Discover Nelson for Canada Day Photo Contest

This year in celebration of Canada Day 2011 the Nelson District Chamber of Commerce and Visitor Centre is holding a photo contest for visitors to Nelson.

This contest is designed to encourage visitors to the Nelson area to explore our historic town, natural surroundings, attractions, and events and to share their experiences through their photograph submissions.

This contest is open to all visitors to Nelson and residents re-discovering Nelson. Photo submissions will be accepted between June 24th and July 8th.

There are three ways to submit photo entries:
Drop off a printed photo at the Visitor Centre/Chamber, 225 Hall Street
Email photos to

The winner of the Discover Nelson for Canada Day Photo Contest will receive a copy of the Nelson photograph book by Anne DeGrace & Steve Thornton.

All of the submitted entries will be posted on the Discover Nelson website.

2011 Market Fest Fridays

The West Kootenay EcoSociety protects the natural environment while building a just and sustainable post-carbon world. Our markets and festivals help develop a sense of community while supporting the growth of our local economy. EcoSociety’s markets and festivals are developed with these goals in mind:

  • Give farmers and craftspeople opportunities to sell fruits, vegetables, and other products directly to consumers
  • Help farmers and craftspeople earn a sustainable livelihood
  • Build relationships between producers and consumers
  • Provide community members an opportunity to obtain fresh, nutritious, and local produce, ideally within walking distance of their homes
  • Bring energy and commerce to existing local businesses
  • Create fond memories of community celebration and appreciation

We hope you will join us for another season of fun and community!

Eamon McGrath Peace Maker Tour

Rock and roll comes to town. With the first chord, the room starts to sweat with the fists of a thousand weekends beating against its chest. The floor becomes a stomping ground for true love’s angry soldiers. The night is taken back in a declaration of war against the daytime, like a bomb that flattens a city in a roar only to leave it calm and still and shattered come the morning. Devastating and life-altering. A Peace Maker.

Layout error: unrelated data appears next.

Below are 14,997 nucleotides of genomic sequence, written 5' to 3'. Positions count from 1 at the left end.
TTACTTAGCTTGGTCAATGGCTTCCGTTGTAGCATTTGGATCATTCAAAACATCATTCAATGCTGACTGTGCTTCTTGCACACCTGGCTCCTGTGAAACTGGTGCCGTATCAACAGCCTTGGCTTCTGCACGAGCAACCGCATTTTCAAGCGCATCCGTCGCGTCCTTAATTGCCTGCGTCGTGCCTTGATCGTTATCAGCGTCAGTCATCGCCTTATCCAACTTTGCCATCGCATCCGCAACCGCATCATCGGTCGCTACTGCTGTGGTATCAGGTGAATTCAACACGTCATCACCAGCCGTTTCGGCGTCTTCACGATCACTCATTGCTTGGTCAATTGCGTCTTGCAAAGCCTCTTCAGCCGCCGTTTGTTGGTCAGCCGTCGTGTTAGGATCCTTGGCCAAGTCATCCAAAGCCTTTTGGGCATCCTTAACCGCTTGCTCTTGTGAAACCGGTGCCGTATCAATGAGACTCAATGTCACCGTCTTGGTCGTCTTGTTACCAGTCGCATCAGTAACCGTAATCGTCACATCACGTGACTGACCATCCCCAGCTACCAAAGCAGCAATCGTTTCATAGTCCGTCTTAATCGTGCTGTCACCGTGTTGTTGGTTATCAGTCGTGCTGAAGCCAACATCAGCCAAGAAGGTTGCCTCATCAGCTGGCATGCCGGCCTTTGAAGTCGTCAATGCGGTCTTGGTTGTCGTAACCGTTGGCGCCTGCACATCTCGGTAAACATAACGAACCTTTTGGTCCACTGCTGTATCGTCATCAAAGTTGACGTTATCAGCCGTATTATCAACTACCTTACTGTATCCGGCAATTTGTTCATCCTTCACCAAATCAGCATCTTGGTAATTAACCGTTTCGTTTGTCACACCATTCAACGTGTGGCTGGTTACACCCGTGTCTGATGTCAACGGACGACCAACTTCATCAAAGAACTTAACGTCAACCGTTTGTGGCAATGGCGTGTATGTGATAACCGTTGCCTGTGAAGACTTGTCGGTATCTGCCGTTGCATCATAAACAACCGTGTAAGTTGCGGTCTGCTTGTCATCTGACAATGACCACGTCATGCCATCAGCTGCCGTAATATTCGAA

Bridging gaps between McGrath’s Albertan, prairie roots, and the spirit of punk rock that fills both his lungs and his words, “Peace Maker” is rock and roll and country music that’s punctuated with an adolescent howl served straight, no ice; with its roots in an urban centre that stands tall like a tower in the emptiness of Canada’s heartland.

“There’s an openness and honesty to the lyrics that belies his tender age and he can carry a song with the slenderest of help…he sounds around double his age and he sounds like someone who will still be worth listening to when he is forty two.”

- Americana UK

“The teenage kick in his raw Saturday night energy is even more authentically prodigious…his rasping Waitsian voice suggests an unlived lifetime spent in low company in smoke-filled bars. (4 stars)”

- Uncut Magazine

Healing Anaya Fundraising Wine & Cheese

Anaya is a beautiful 20 month old girl with a a rare disease called Krabbe Leukodystrophy- which is usually fatal by age two. She has lost most of her motor function, eyesight, and is fed through a Gtube. Anaya’s mother is unable to work, & needs help with all of the expenses related to caring for her terminally ill child. You can help by attending the Healing Anaya Fundraiser at our spa on June 5th from 1-4pm. We will have by donation wine and cheese, draw prizes from local businesses, and we’ll announce the winner of our $1,000 giveaway – which was also to benefit Anaya. Everyone is welcome! :)